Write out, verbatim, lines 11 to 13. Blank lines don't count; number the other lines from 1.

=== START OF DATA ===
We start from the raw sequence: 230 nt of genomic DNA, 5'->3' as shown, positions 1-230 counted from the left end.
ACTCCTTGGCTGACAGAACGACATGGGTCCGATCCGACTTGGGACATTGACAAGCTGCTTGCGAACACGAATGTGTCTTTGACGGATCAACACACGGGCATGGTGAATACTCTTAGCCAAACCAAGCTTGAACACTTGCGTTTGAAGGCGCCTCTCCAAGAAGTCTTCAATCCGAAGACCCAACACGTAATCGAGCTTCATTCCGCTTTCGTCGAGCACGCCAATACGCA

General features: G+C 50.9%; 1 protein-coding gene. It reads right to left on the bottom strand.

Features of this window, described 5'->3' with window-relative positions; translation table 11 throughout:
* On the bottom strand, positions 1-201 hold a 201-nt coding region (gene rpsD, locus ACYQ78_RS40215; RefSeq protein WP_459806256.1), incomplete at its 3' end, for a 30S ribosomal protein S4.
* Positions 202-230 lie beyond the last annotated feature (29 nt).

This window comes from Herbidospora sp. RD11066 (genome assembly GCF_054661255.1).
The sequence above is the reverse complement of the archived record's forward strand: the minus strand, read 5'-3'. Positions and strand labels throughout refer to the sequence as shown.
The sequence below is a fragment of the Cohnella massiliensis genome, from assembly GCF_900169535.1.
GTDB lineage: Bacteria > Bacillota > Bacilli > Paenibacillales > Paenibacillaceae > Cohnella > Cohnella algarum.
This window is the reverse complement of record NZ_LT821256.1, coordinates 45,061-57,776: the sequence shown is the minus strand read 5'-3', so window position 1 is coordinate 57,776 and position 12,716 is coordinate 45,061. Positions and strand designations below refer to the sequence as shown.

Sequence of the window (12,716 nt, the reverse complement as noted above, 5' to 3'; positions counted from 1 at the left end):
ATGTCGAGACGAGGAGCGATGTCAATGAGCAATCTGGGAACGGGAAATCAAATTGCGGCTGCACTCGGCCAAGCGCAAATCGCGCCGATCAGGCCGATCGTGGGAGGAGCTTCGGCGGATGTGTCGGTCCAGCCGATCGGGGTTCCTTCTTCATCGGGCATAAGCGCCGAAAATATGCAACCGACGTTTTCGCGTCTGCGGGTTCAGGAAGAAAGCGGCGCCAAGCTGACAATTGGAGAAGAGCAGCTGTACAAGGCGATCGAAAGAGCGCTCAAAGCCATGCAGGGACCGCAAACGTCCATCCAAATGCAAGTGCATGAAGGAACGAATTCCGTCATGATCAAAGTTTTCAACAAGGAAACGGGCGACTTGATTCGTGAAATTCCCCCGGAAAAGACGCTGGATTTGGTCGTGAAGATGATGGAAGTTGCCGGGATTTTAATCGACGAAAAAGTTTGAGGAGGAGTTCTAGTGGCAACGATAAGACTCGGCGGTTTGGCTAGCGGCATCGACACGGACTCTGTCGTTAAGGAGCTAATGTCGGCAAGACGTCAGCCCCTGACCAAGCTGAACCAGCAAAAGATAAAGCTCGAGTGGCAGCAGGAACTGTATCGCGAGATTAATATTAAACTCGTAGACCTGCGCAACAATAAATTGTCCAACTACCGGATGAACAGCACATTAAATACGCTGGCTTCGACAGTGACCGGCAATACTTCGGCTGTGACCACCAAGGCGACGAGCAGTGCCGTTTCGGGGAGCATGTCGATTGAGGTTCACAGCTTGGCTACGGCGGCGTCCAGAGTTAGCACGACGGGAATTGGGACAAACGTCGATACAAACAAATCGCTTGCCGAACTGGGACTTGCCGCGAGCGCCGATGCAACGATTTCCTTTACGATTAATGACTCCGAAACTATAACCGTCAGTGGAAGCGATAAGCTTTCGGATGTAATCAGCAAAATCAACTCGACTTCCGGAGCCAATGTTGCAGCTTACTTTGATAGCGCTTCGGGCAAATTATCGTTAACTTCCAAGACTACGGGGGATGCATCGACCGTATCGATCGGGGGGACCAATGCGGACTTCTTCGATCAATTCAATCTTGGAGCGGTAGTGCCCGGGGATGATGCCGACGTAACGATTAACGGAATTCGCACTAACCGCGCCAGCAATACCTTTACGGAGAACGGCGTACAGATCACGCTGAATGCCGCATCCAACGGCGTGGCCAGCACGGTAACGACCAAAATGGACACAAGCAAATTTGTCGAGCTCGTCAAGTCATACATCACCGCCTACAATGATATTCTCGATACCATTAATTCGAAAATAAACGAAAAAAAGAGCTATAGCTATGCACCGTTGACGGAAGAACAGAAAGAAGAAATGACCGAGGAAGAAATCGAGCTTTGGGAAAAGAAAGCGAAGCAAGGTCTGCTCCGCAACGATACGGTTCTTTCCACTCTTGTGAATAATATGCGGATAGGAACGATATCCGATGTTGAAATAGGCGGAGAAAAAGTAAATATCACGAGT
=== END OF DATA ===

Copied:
This window is the reverse complement of record NZ_LT821256.1, coordinates 45,061-57,776: the sequence shown is the minus strand read 5'-3', so window position 1 is coordinate 57,776 and position 12,716 is coordinate 45,061. Positions and strand designations below refer to the sequence as shown.

Sequence of the window (12,716 nt, the reverse complement as noted above, 5' to 3'; positions counted from 1 at the left end):
ATGTCGAGACGAGGAGCGATGTCAATGAGCAATCTGGGAACGGGAAATCAAATTGCGGCTGCACTCGGCCAAGCGCAAATCGCGCCGATCAGGCCGATCGTGGGAGGAGCTTCGGCGGATGTGTCGGTCCAGCCGATCGGGGTTCCTTCTTCATCGGGCATAAGCGCCGAAAATATGCAACCGACGTTTTCGCGTCTGCGGGTTCAGGAAGAAAGCGGCGCCAAGCTGACAATTGGAGAAGAGCAGCTGTACAAGGCGATCGAAAGAGCGCTCAAAGCCATGCAGGGACCGCAAACGTCCATCCAAATGCAAGTGCATGAAGGAACGAATTCCGTCATGATCAAAGTTTTCAACAAGGAAACGGGCGACTTGATTCGTGAAATTCCCCCGGAAAAGACGCTGGATTTGGTCGTGAAGATGATGGAAGTTGCCGGGATTTTAATCGACGAAAAAGTTTGAGGAGGAGTTCTAGTGGCAACGATAAGACTCGGCGGTTTGGCTAGCGGCATCGACACGGACTCTGTCGTTAAGGAGCTAATGTCGGCAAGACGTCAGCCCCTGACCAAGCTGAACCAGCAAAAGATAAAGCTCGAGTGGCAGCAGGAACTGTATCGCGAGATTAATATTAAACTCGTAGACCTGCGCAACAATAAATTGTCCAACTACCGGATGAACAGCACATTAAATACGCTGGCTTCGACAGTGACCGGCAATACTTCGGCTGTGACCACCAAGGCGACGAGCAGTGCCGTTTCGGGGAGCATGTCGATTGAGGTTCACAGCTTGGCTACGGCGGCGTCCAGAGTTAGCACGACGGGAATTGGGACAAACGTCGATACAAACAAATCGCTTGCCGAACTGGGACTTGCCGCGAGCGCCGATGCAACGATTTCCTTTACGATTAATGACTCCGAAACTATAACCGTCAGTGGAAGCGATAAGCTTTCGGATGTAATCAGCAAAATCAACTCGACTTCCGGAGCCAATGTTGCAGCTTACTTTGATAGCGCTTCGGGCAAATTATCGTTAACTTCCAAGACTACGGGGGATGCATCGACCGTATCGATCGGGGGGACCAATGCGGACTTCTTCGATCAATTCAATCTTGGAGCGGTAGTGCCCGGGGATGATGCCGACGTAACGATTAACGGAATTCGCACTAACCGCGCCAGCAATACCTTTACGGAGAACGGCGTACAGATCACGCTGAATGCCGCATCCAACGGCGTGGCCAGCACGGTAACGACCAAAATGGACACAAGCAAATTTGTCGAGCTCGTCAAGTCATACATCACCGCCTACAATGATATTCTCGATACCATTAATTCGAAAATAAACGAAAAAAAGAGCTATAGCTATGCACCGTTGACGGAAGAACAGAAAGAAGAAATGACCGAGGAAGAAATCGAGCTTTGGGAAAAGAAAGCGAAGCAAGGTCTGCTCCGCAACGATACGGTTCTTTCCACTCTTGTGAATAATATGCGGATAGGAACGATATCCGATGTTGAAATAGGCGGAGAAAAAGTAAATATCACGAGT